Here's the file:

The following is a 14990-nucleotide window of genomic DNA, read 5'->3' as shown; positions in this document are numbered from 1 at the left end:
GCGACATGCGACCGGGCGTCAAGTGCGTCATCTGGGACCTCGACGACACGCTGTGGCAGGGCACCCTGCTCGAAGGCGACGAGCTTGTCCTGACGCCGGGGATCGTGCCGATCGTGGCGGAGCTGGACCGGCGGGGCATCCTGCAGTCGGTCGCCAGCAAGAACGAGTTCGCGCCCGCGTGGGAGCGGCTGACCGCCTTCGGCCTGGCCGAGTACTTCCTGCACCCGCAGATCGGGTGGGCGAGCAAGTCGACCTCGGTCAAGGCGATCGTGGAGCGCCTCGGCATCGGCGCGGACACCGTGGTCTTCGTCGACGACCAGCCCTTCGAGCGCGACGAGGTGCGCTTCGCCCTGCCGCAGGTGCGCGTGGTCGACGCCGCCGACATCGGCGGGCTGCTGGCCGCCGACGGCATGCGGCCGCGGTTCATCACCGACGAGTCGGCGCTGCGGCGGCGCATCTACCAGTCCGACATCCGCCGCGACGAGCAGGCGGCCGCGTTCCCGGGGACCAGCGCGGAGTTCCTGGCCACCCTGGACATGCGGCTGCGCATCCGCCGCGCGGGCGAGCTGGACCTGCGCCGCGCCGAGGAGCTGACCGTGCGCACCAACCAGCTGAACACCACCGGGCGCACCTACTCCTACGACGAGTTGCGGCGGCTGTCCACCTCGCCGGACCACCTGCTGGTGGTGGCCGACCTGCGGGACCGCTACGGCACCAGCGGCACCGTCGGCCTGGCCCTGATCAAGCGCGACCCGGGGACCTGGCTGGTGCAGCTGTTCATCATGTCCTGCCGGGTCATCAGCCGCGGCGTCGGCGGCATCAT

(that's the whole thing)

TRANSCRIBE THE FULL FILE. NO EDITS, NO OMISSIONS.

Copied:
The following is a 14990-nucleotide window of genomic DNA, read 5'->3' as shown; positions in this document are numbered from 1 at the left end:
GCGACATGCGACCGGGCGTCAAGTGCGTCATCTGGGACCTCGACGACACGCTGTGGCAGGGCACCCTGCTCGAAGGCGACGAGCTTGTCCTGACGCCGGGGATCGTGCCGATCGTGGCGGAGCTGGACCGGCGGGGCATCCTGCAGTCGGTCGCCAGCAAGAACGAGTTCGCGCCCGCGTGGGAGCGGCTGACCGCCTTCGGCCTGGCCGAGTACTTCCTGCACCCGCAGATCGGGTGGGCGAGCAAGTCGACCTCGGTCAAGGCGATCGTGGAGCGCCTCGGCATCGGCGCGGACACCGTGGTCTTCGTCGACGACCAGCCCTTCGAGCGCGACGAGGTGCGCTTCGCCCTGCCGCAGGTGCGCGTGGTCGACGCCGCCGACATCGGCGGGCTGCTGGCCGCCGACGGCATGCGGCCGCGGTTCATCACCGACGAGTCGGCGCTGCGGCGGCGCATCTACCAGTCCGACATCCGCCGCGACGAGCAGGCGGCCGCGTTCCCGGGGACCAGCGCGGAGTTCCTGGCCACCCTGGACATGCGGCTGCGCATCCGCCGCGCGGGCGAGCTGGACCTGCGCCGCGCCGAGGAGCTGACCGTGCGCACCAACCAGCTGAACACCACCGGGCGCACCTACTCCTACGACGAGTTGCGGCGGCTGTCCACCTCGCCGGACCACCTGCTGGTGGTGGCCGACCTGCGGGACCGCTACGGCACCAGCGGCACCGTCGGCCTGGCCCTGATCAAGCGCGACCCGGGGACCTGGCTGGTGCAGCTGTTCATCATGTCCTGCCGGGTCATCAGCCGCGGCGTCGGCGGCATCAT